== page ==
We spread out to hunt down our special guests and found them. The petite woman in the bloody butcher’s smoke had to be Kilbasa. She whipped around a morning star made of a frozen rump roast on the end of a length of Conecuh sausage, knocking over tables and piles of tofu. Her minion, Ground Chuck, busted open cash boxes with a length of hard salami. Huh. I didn’t know Killbasa made him wear glasses that looked like bacon. She took one look at a sculpture of Venus carved out of tofu and destroyed it as well.
Aww. I liked that one. I had one of the hobos carve that for me. I meant it to look like the goddess as portrayed in that picture with the seashell, but I changed my mind. Instead, it was a tastefully nude version of my superheroine nemesis. Remember, it’s not porn if it’s art.
I lowered my saxophone and opened my hands wide. I walked out and greeted them with a smile, “Howdy, folks! Having fun on this glorious day?”
They looked at me like I was stupid. By they, I don’t just mean Killbasa and Chuck. My armor’s 360 degree view revealed that Tricia facepalmed and Carl couldn’t figure out whether to aim at the other villains or hide his gun.
“Listen, I get it. You don’t like tofu. Who can blame you? So you’re here to destroy the place. Believe it or not, I’m kinda fine with that, because we could use the publicity.” I nodded, trying to project a look of resignation that looked opportunistic, but not gleefully so.
Kilbasa pointed at me with the hand that held the rump star. Or would it be a morning rump? Either way, her rump dangled there, threateningly. “Is there anything valuable here?”
I shrugged. “Well, I suppose there’s the Bronze Tofu. It’s this trophy we’re hoping to make presitigous by giving it out to the winner of our tofu eating contest.”
She shook her rump at me. “Give it!”
I held my hands up at chest level, palms out to her. “Ok, fine, fine, but we’d really prefer it if you won the contest first. It goes to the person who eats the most tofu here today.”
“I suppose I should try it at least once,” she said. Kilbasa picked up a small cube of tofu and took a bite out of half of it. Her face pulled back like she was going through a centrifuge, but she managed to swallow it.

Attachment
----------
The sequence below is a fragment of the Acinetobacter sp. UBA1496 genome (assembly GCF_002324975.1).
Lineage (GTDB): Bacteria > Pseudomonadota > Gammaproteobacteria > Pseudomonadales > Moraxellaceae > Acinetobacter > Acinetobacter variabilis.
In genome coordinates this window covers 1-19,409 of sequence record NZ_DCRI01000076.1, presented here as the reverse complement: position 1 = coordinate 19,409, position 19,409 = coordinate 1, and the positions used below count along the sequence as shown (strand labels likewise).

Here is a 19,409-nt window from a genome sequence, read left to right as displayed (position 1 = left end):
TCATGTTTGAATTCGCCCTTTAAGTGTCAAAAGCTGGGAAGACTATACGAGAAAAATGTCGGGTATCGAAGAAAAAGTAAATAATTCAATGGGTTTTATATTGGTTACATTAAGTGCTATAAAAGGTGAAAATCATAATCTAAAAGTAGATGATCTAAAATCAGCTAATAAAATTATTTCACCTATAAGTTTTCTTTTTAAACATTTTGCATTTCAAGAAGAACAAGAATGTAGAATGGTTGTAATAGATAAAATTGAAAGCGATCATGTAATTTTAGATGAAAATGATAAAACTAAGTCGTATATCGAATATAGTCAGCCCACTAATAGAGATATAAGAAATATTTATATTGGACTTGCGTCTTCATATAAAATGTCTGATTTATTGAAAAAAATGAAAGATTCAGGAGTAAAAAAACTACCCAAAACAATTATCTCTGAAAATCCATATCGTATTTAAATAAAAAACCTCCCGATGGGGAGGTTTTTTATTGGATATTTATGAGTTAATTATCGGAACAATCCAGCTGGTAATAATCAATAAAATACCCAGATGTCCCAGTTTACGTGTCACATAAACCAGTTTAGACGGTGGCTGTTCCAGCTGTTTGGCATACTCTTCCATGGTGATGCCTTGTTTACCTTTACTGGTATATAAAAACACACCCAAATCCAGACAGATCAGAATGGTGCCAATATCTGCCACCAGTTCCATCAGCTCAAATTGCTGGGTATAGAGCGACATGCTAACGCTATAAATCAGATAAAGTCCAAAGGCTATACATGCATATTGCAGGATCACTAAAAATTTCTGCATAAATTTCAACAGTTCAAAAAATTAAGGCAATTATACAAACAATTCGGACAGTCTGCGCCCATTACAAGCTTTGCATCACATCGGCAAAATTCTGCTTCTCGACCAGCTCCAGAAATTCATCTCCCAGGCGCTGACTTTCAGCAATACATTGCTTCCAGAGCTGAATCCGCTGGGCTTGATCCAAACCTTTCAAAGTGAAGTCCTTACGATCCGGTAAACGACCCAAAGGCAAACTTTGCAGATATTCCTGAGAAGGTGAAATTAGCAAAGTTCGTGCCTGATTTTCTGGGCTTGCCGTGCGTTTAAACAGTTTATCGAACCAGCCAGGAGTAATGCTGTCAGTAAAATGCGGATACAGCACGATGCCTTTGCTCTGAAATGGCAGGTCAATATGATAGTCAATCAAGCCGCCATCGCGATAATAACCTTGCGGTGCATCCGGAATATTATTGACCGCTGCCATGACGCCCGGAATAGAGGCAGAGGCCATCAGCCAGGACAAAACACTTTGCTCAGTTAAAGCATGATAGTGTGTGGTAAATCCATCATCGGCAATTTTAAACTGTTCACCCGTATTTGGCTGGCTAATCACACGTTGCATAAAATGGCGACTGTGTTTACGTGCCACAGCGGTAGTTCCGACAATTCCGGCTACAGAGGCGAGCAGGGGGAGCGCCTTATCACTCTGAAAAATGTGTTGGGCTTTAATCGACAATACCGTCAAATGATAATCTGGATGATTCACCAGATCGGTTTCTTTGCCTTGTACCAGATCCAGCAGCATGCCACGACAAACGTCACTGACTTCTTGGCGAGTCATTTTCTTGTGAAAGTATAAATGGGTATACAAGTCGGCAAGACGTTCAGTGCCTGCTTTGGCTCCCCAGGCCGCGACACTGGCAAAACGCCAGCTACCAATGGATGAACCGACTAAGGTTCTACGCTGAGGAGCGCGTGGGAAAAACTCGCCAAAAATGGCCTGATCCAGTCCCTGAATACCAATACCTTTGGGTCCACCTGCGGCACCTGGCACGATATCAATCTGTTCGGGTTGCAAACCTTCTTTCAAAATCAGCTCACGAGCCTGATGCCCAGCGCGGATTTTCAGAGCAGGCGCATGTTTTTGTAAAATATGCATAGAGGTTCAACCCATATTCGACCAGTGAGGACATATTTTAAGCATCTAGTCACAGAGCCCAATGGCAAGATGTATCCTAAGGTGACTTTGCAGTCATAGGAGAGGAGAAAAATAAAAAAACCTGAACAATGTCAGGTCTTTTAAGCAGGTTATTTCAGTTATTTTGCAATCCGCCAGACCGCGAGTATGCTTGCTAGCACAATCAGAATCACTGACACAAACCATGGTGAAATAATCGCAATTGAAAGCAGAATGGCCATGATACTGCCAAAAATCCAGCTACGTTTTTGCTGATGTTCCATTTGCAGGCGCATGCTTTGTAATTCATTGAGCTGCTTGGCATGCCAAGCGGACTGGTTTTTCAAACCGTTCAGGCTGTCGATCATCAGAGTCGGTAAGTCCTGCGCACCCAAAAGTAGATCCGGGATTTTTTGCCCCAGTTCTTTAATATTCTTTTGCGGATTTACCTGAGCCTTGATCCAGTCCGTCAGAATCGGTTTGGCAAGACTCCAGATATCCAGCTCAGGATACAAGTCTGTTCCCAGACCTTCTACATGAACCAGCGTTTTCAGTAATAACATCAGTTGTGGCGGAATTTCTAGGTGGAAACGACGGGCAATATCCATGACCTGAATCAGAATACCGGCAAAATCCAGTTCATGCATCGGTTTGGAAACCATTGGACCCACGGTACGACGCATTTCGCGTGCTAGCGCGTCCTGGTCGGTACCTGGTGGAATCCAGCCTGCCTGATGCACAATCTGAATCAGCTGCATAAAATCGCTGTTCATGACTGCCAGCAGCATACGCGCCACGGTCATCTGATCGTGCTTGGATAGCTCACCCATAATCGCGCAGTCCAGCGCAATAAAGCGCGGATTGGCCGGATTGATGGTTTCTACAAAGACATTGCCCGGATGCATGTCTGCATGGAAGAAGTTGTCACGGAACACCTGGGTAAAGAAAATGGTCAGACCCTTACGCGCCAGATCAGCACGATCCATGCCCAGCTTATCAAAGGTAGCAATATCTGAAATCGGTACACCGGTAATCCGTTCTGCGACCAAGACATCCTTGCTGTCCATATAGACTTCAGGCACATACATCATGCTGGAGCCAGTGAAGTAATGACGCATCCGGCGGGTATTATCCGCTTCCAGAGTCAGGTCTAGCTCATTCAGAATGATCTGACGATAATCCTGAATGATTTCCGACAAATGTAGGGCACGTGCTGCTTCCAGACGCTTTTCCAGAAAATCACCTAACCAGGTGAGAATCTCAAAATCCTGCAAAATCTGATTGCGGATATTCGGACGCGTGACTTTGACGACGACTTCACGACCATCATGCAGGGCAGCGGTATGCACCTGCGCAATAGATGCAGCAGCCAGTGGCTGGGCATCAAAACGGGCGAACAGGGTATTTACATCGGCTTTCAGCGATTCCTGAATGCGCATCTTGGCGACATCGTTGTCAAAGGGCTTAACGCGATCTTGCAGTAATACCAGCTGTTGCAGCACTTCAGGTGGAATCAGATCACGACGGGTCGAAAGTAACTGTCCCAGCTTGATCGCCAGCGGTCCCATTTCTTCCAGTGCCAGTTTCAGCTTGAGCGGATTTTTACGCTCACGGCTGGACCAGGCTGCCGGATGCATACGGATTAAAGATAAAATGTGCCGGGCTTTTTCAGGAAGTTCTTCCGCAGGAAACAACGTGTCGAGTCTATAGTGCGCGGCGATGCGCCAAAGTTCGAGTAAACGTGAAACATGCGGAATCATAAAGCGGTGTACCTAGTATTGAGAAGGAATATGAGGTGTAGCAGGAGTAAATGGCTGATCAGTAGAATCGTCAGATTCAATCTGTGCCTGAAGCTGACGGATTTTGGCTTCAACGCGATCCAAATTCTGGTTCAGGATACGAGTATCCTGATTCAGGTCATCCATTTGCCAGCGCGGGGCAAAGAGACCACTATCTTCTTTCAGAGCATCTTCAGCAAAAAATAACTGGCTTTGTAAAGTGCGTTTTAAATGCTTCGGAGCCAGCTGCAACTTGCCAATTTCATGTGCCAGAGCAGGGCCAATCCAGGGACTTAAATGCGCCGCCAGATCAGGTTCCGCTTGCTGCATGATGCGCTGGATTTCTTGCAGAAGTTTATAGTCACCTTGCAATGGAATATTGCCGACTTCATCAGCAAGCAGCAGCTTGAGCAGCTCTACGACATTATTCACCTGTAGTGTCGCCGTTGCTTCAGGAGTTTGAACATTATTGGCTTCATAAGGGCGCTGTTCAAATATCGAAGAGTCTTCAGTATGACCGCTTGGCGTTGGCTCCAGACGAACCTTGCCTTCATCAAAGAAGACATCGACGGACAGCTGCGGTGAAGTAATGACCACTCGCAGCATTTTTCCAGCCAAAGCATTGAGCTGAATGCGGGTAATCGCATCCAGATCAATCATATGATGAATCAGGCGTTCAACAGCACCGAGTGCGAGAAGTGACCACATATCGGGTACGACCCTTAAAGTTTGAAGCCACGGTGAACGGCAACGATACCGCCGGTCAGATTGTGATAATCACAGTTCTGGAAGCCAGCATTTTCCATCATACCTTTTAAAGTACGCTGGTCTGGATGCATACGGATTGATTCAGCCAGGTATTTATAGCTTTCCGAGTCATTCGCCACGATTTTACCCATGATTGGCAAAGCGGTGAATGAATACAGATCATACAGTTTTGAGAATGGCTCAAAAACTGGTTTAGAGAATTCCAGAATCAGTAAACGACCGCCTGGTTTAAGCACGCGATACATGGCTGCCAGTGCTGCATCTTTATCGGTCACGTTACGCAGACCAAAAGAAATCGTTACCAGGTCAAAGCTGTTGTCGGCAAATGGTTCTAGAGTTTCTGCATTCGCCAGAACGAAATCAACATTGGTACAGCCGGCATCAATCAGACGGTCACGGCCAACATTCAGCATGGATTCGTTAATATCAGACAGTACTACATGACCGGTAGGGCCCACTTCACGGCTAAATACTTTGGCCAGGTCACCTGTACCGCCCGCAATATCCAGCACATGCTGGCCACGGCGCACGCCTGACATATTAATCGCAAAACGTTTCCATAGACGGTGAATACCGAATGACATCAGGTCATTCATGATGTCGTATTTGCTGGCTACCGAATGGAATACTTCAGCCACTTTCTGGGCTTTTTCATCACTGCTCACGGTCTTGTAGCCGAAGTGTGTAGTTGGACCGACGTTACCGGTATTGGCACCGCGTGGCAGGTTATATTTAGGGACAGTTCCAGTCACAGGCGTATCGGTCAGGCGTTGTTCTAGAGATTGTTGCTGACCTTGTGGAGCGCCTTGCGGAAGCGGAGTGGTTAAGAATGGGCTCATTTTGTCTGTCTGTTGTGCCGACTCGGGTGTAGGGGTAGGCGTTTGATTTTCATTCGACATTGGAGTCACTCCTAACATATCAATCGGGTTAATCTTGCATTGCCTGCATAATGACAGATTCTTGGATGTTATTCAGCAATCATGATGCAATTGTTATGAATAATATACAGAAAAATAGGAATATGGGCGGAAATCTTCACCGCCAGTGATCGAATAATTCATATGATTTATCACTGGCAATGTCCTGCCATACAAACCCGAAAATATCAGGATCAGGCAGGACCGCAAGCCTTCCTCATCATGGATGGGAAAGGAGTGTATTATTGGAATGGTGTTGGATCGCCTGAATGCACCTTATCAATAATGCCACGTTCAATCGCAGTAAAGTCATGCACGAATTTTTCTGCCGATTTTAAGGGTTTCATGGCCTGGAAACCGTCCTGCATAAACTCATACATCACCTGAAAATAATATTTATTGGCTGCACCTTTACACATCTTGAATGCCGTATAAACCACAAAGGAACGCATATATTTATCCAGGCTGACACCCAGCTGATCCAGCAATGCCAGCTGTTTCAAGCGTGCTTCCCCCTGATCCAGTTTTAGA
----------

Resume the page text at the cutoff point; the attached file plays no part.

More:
As soon as she did, I started clapping my hands. “Ladies and gentlemen, here is our winner!” Tricia and Carl joined in, Carl having holstered his mini pistol. “Now then!” I pointed up at the sky, then back to a giant, sickeningly pale turkey standing tall over the rest of the grounds. “It’s time for the presentation and the winner’s picture by Boburky the Tofurkey. Me, my, fofurkey. Boburky.”
Humoring me for at least a second longer, Kilbasa graciously stood there in the circle we laid out to make sure the winner would be in the correct position. The correct position for what? Why, the correct position for the rope circle to tighten around her ankles, yank her along the ground, and drag her into the rocket waiting for her inside Boburky the Tofurkey.
Ground Chuck tried to run after her, but I put an arm around his shoulder and Carl put his pistol to his head, and suddenly Chuck stood as still as a stone club in disguise. “Aaaah, Chuck. Can I call you Chuck? Don’t answer that, Chuck. The question you really need to be concerned about is if you want to go from being Ground Chuck to being hamburger?”
Chuck turned white as Boburky as I dropped the hologram and revealed my armor to him. “What do you need me to do?” he asked.
I clapped him on the shoulder. “Good to hear you’re willing to play ball. Are you good at playing ball? No, that’s another question you don’t have to answer. But answer me this: are you a master at baiting?”